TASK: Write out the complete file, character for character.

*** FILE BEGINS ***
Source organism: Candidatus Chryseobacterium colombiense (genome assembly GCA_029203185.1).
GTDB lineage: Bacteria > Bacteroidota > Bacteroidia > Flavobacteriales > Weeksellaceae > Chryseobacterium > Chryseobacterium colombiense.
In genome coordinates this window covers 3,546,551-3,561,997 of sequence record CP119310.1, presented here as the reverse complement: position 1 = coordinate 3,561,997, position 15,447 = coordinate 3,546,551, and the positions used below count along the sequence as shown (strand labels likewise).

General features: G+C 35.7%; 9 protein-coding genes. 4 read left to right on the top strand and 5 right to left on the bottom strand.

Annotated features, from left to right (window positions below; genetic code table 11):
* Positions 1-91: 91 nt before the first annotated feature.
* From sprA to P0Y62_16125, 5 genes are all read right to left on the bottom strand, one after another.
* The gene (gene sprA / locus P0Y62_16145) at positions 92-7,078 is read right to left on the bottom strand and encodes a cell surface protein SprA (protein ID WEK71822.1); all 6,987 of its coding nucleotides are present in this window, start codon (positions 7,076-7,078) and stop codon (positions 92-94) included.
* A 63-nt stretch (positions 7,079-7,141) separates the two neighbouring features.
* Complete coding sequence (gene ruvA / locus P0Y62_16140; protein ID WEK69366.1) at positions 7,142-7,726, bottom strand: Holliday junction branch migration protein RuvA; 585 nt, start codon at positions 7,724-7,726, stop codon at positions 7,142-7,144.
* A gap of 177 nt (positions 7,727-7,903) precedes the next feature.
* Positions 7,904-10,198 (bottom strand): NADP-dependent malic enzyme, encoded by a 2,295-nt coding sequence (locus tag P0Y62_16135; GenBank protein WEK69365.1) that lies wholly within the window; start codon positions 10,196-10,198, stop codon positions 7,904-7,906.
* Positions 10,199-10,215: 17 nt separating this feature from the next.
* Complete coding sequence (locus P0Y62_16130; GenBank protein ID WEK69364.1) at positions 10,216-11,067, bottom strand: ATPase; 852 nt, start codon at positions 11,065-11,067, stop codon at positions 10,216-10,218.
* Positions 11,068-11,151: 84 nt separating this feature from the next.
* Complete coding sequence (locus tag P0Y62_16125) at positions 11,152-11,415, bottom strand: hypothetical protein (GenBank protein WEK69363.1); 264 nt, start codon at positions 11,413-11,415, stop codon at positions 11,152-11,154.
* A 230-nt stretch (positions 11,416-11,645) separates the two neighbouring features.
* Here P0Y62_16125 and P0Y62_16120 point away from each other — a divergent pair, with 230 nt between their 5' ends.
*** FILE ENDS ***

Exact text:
Source organism: Candidatus Chryseobacterium colombiense (genome assembly GCA_029203185.1).
GTDB lineage: Bacteria > Bacteroidota > Bacteroidia > Flavobacteriales > Weeksellaceae > Chryseobacterium > Chryseobacterium colombiense.
In genome coordinates this window covers 3,546,551-3,561,997 of sequence record CP119310.1, presented here as the reverse complement: position 1 = coordinate 3,561,997, position 15,447 = coordinate 3,546,551, and the positions used below count along the sequence as shown (strand labels likewise).

General features: G+C 35.7%; 9 protein-coding genes. 4 read left to right on the top strand and 5 right to left on the bottom strand.

Annotated features, from left to right (window positions below; genetic code table 11):
* Positions 1-91: 91 nt before the first annotated feature.
* From sprA to P0Y62_16125, 5 genes are all read right to left on the bottom strand, one after another.
* The gene (gene sprA / locus P0Y62_16145) at positions 92-7,078 is read right to left on the bottom strand and encodes a cell surface protein SprA (protein ID WEK71822.1); all 6,987 of its coding nucleotides are present in this window, start codon (positions 7,076-7,078) and stop codon (positions 92-94) included.
* A 63-nt stretch (positions 7,079-7,141) separates the two neighbouring features.
* Complete coding sequence (gene ruvA / locus P0Y62_16140; protein ID WEK69366.1) at positions 7,142-7,726, bottom strand: Holliday junction branch migration protein RuvA; 585 nt, start codon at positions 7,724-7,726, stop codon at positions 7,142-7,144.
* A gap of 177 nt (positions 7,727-7,903) precedes the next feature.
* Positions 7,904-10,198 (bottom strand): NADP-dependent malic enzyme, encoded by a 2,295-nt coding sequence (locus tag P0Y62_16135; GenBank protein WEK69365.1) that lies wholly within the window; start codon positions 10,196-10,198, stop codon positions 7,904-7,906.
* Positions 10,199-10,215: 17 nt separating this feature from the next.
* Complete coding sequence (locus P0Y62_16130; GenBank protein ID WEK69364.1) at positions 10,216-11,067, bottom strand: ATPase; 852 nt, start codon at positions 11,065-11,067, stop codon at positions 10,216-10,218.
* Positions 11,068-11,151: 84 nt separating this feature from the next.
* Complete coding sequence (locus tag P0Y62_16125) at positions 11,152-11,415, bottom strand: hypothetical protein (GenBank protein WEK69363.1); 264 nt, start codon at positions 11,413-11,415, stop codon at positions 11,152-11,154.
* A 230-nt stretch (positions 11,416-11,645) separates the two neighbouring features.
* Here P0Y62_16125 and P0Y62_16120 point away from each other — a divergent pair, with 230 nt between their 5' ends.